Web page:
Astronomy Magazine

Space Junk: Where and When Will Minivan-sized German Satellite ROSAT Hit Earth?

Posted on the 20 October 2011 by Periscope @periscopepost

Space junk: Where and when will minivan-sized German satellite ROSAT hit earth?

In it's heyday ROSAT helped produce impressive images like this Photo credit: NASA's Marshall Space Flight Center

Oh God, it’s happening again. Just when you thought you were safe, another satellite is on a collision course with earth. Is this the end? Are we all going to be squashed like ants by a shower of flaming metal shards? Probably not.

A retired German satellite, ROSAT, is falling back to earth and is predicted to touchdown somewhere on the globe in the next few days. The satellite, which is, according to The Washington Post, the “size of a minivan”, has been in orbit since 1990, and was originally used to record X-ray images. It is now losing altitude with each successive orbit, and “increased solar radiation activity has enlarged the atmosphere, increasing the friction on the satellite.” This solar and climatic activity, Johann-Dietrich Wörner, executive director of the German lab in charge of the mission, told the New Scientist, has pulled the satellite towards the earth, and soon it will be upon us.

In September, after some considerable worry, the NASA UARS satellite plopped harmlessly into the Pacific Ocean. Should we be more worried this time around?

1.6 tonnes. Although the ROSAT satellite is smaller than the NASA satellite that previously slammed into the sea, it is expected to have greater potential to cause damage. The National Geographic reported that due to the nature of the X-ray equipment onboard, this satellite is very robust, and is fitted with mirrors to shield the components from heat. These mirrors could mean that large sections of the structure remain intact, and a single piece up to 1.6 tonnes in size could hit the ground, while a total of up to 26 pieces could rain down from the skies. Scary stuff.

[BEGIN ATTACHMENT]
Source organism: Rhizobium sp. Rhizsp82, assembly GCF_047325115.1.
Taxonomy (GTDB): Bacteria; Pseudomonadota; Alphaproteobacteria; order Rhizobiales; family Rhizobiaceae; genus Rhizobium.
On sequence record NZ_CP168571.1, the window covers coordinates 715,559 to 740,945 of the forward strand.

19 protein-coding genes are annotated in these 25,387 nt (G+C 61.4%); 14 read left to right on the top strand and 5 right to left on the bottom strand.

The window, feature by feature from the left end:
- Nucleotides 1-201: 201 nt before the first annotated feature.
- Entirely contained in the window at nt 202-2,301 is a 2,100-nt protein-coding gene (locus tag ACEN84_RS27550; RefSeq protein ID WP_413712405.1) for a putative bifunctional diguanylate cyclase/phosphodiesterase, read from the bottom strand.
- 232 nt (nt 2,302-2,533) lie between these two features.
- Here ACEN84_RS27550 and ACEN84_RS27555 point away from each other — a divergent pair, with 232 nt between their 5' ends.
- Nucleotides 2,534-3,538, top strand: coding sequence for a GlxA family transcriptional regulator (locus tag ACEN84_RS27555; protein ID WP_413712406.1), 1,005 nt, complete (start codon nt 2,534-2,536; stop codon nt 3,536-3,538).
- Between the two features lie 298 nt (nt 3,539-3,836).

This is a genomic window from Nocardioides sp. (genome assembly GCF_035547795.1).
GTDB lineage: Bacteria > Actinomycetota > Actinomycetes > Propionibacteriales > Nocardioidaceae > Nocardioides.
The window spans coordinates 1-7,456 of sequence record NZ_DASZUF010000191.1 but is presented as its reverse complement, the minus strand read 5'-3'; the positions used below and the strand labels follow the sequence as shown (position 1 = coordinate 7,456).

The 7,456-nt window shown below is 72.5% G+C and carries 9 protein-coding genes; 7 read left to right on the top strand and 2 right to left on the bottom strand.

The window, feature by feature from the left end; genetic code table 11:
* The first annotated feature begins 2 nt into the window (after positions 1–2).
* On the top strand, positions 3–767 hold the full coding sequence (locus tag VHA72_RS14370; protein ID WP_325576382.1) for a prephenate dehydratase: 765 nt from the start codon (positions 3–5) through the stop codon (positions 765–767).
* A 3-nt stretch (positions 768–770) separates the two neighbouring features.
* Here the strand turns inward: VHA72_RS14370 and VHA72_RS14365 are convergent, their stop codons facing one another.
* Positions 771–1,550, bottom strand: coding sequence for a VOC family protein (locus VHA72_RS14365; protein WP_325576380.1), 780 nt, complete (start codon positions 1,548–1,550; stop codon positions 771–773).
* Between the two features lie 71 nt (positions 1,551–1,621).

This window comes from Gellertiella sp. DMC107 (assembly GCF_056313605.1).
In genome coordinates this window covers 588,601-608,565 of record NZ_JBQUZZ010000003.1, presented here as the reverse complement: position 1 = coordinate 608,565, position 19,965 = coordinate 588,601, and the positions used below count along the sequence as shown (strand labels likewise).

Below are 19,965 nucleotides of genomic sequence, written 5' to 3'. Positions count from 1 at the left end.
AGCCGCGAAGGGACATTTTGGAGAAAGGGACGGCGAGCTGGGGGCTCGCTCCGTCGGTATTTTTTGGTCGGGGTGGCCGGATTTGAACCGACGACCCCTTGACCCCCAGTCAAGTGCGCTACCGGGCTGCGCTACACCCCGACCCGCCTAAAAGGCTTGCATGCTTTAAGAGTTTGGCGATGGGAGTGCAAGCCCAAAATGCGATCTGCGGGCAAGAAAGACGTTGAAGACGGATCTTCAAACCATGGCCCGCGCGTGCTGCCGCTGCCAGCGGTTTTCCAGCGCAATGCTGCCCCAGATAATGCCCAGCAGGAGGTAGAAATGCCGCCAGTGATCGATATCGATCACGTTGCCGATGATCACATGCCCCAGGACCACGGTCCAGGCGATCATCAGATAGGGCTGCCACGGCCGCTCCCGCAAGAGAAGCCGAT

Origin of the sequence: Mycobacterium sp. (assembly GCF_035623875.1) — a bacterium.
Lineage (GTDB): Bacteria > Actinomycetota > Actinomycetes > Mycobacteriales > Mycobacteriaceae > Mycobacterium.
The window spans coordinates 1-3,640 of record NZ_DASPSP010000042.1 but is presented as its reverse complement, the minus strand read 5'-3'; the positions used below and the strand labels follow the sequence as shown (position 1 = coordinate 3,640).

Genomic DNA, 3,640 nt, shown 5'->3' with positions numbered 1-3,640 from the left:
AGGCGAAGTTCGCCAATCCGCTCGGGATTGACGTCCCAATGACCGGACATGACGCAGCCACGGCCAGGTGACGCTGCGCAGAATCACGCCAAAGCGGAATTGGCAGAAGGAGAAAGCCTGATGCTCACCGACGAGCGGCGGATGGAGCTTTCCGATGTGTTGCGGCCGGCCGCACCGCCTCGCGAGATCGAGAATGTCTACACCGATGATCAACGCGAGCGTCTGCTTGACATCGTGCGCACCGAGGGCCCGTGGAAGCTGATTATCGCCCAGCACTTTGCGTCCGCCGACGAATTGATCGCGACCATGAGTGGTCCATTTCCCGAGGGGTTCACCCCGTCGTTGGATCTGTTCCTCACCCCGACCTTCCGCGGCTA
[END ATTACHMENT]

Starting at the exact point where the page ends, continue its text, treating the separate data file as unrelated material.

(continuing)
The risk. Despite the somewhat alarming prospect of a flaming minivan falling from the sky, the experts aren’t particularly worried. The German Aerospace Center said there’s a 1 in 2000 chance that someone will be hit. In the interests of self-preservation, they went on to say, “The probability of someone in Germany being harmed is much lower: about one injury for every 700,000 de-orbit events.” No news of the exact risk in the UK.

Who to blame? If you do get hit, don’t worry. The New Scientist handily pointed out that it could be a blessing in disguise, if you survive: “three nations will have to pay compensation, DLR points out: the US (which launched it), the UK (where the primary payload was made) and Germany (which ran the mission).”

There’s an app for that. While some people are keen to get as far away from the crash as possible (head to the poles of the planet if you’re that concerned), others want to watch. Since the fall will be entirely uncontrolled and largely unpredictable, a new app has been developed, the ROSAT Re-entry App, to keep satellite watchers informed with up to the minute information. In the meantime, keep an eye on the skies, and, over the weekend, if you look up and notice something coming down towards you, duck.

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